August 28, 2015

#BrainBits 4: "Why Do We Feel 'Pins and Needles' When our Appendages Fall Asleep?"

This is the latest post in my #BrainBits series, where I'll answer your burning neuroscience questions in 60 seconds or less. If you have a question you'd like me to answer, you can e-mail me, tweet me, or submit your questions anonymously here.

Medical Treasure
Why do we feel "pins and needles"?  We've all experienced the strange sensation. Maybe it's when your alarm goes off in the morning and you realize you can't feel your arm to shut it off. Or when your legs are folded into a pretzel on the floor while playing Barbie with your kid and you can't stand back up. You give your dead appendages a shake, and suddenly you feel a surge of pins and needles. What causes that feeling?

There's actually a medical term for it  – paresthesia – defined as the tingling sensation caused by pressure or damage to peripheral nerves.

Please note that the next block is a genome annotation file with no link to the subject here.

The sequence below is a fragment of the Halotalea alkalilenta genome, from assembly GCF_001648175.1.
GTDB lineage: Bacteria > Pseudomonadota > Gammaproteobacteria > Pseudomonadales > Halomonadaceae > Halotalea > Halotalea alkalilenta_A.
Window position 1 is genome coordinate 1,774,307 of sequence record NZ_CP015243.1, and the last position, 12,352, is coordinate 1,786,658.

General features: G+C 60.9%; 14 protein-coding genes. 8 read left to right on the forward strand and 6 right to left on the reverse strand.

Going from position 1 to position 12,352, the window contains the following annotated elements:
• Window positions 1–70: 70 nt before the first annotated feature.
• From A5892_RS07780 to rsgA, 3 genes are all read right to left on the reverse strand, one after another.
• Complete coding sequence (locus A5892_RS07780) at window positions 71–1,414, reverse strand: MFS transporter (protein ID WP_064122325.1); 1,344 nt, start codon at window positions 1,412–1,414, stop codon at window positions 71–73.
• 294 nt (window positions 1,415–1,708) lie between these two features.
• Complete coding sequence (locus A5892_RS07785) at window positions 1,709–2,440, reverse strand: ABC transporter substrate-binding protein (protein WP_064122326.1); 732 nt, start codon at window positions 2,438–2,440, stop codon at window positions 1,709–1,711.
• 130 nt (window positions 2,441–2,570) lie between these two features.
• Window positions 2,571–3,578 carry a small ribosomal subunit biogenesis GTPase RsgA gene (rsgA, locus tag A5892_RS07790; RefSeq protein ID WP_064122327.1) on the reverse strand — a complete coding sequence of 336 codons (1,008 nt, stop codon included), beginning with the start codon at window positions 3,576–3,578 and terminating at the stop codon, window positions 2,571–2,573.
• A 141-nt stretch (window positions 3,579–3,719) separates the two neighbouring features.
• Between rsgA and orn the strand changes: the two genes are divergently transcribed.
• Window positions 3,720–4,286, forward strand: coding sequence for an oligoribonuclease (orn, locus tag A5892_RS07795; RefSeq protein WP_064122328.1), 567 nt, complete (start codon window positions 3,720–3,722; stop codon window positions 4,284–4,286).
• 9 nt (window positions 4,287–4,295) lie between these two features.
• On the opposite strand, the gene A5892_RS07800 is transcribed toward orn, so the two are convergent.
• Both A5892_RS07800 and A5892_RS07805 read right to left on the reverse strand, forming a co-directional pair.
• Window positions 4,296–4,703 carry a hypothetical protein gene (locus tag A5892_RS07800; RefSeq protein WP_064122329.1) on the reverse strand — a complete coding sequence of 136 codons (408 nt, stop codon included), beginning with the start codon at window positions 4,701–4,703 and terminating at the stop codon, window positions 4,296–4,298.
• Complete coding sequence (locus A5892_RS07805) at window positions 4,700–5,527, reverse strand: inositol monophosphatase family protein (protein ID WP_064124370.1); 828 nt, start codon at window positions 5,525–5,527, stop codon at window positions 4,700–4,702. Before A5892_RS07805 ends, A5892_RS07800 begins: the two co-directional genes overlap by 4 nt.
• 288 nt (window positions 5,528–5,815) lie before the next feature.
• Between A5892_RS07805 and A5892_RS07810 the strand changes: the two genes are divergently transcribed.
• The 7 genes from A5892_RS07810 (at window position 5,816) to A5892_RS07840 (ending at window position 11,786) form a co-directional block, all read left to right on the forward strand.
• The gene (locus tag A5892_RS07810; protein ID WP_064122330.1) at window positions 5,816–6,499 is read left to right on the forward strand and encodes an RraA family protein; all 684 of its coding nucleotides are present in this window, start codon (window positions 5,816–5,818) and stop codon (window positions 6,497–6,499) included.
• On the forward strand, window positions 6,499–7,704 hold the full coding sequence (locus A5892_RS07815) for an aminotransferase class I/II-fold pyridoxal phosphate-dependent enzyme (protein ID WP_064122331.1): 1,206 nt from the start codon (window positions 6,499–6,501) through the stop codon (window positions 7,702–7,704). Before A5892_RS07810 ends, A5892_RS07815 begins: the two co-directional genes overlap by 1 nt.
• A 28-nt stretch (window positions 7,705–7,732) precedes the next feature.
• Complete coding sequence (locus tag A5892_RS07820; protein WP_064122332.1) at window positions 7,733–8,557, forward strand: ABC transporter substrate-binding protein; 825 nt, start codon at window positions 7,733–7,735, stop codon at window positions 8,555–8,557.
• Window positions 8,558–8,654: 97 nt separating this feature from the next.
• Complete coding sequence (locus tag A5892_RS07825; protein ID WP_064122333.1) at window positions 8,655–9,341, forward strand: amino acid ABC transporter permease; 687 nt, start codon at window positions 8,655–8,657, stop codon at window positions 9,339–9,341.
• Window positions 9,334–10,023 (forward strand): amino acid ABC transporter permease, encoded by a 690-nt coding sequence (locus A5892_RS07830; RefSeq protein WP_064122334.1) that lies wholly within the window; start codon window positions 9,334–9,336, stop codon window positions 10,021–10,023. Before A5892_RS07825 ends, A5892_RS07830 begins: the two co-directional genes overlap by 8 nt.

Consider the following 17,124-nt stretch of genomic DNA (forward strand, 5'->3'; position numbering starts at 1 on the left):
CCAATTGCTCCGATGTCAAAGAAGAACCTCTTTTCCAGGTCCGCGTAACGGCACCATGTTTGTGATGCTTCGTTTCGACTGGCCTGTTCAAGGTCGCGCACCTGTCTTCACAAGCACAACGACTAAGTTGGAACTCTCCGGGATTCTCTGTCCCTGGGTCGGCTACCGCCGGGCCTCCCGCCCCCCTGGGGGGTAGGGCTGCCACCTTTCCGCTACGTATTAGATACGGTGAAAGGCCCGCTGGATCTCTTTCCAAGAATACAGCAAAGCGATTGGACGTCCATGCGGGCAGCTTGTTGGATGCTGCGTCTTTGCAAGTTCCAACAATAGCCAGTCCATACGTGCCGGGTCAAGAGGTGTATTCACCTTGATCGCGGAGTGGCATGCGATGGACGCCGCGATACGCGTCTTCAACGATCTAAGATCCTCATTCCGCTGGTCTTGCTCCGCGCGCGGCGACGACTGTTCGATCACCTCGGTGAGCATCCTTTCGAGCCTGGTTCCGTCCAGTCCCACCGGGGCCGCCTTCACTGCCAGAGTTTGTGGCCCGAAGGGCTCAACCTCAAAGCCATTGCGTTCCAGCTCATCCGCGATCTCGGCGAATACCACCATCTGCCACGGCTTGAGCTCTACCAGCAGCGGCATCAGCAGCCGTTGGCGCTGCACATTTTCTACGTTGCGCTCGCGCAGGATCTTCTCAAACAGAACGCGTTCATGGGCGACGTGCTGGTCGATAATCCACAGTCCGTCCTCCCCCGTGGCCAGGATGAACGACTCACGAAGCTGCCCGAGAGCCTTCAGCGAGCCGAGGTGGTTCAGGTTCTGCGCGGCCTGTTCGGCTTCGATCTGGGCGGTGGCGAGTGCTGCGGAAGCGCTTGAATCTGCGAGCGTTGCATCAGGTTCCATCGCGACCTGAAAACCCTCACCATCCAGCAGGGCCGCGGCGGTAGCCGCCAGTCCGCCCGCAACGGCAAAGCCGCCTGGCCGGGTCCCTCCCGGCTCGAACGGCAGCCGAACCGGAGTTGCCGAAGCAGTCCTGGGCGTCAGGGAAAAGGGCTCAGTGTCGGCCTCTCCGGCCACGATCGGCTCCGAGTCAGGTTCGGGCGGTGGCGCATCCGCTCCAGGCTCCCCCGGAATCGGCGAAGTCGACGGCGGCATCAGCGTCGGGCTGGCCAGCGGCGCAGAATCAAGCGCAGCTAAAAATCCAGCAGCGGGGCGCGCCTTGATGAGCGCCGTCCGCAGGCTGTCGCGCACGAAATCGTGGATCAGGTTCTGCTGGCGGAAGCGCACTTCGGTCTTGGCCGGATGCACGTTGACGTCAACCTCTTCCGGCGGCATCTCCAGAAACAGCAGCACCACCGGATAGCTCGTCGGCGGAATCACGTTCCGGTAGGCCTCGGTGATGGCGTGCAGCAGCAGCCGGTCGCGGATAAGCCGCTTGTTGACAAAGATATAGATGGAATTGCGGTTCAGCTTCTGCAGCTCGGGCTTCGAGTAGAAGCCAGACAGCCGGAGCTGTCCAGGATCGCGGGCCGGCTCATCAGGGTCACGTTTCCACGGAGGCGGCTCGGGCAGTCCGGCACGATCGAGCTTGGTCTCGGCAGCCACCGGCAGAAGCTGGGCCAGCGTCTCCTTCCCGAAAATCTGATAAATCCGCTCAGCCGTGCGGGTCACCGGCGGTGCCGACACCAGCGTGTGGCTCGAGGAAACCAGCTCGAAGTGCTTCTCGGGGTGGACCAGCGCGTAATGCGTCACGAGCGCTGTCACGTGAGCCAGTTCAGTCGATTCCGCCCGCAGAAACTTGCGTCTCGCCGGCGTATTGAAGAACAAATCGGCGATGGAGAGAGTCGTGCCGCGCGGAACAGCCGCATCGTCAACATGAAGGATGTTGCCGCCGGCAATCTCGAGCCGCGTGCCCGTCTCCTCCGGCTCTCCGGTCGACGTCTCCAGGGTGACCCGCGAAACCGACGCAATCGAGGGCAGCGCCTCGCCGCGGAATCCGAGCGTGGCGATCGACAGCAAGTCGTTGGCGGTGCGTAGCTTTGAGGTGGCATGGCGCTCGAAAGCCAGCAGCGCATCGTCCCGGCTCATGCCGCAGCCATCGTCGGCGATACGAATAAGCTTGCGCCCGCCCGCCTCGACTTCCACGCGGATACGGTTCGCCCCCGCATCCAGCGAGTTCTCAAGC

Don't pinch these! Gray's Anatomy
(Wikimedia Commons)
It occurs when there's prolonged pressure on a limb, like your arm positioned awkwardly under your head while sleeping or sitting cross-legged on the floor. The limb "falls asleep," either due to (1) arteries being compressed, thus blocking blood flow of oxygen and glucose to feed the nerves, or (2) directly pinching nerve pathways, causing normal neurotransmission to slow or cease.

Although your limbs may feel lifeless, your brain is receiving a signal of pain, saying "change your position already, idiot!" When you finally free your limb, the sensation of pain intensifies as blood returns to the area and nerves begin firing regularly. The "pins and needles" sensation occurs as certain areas nerve fibers receive blood nutrients and begin re-firing before others. Eventually, after a few seconds, equilibrium is established again.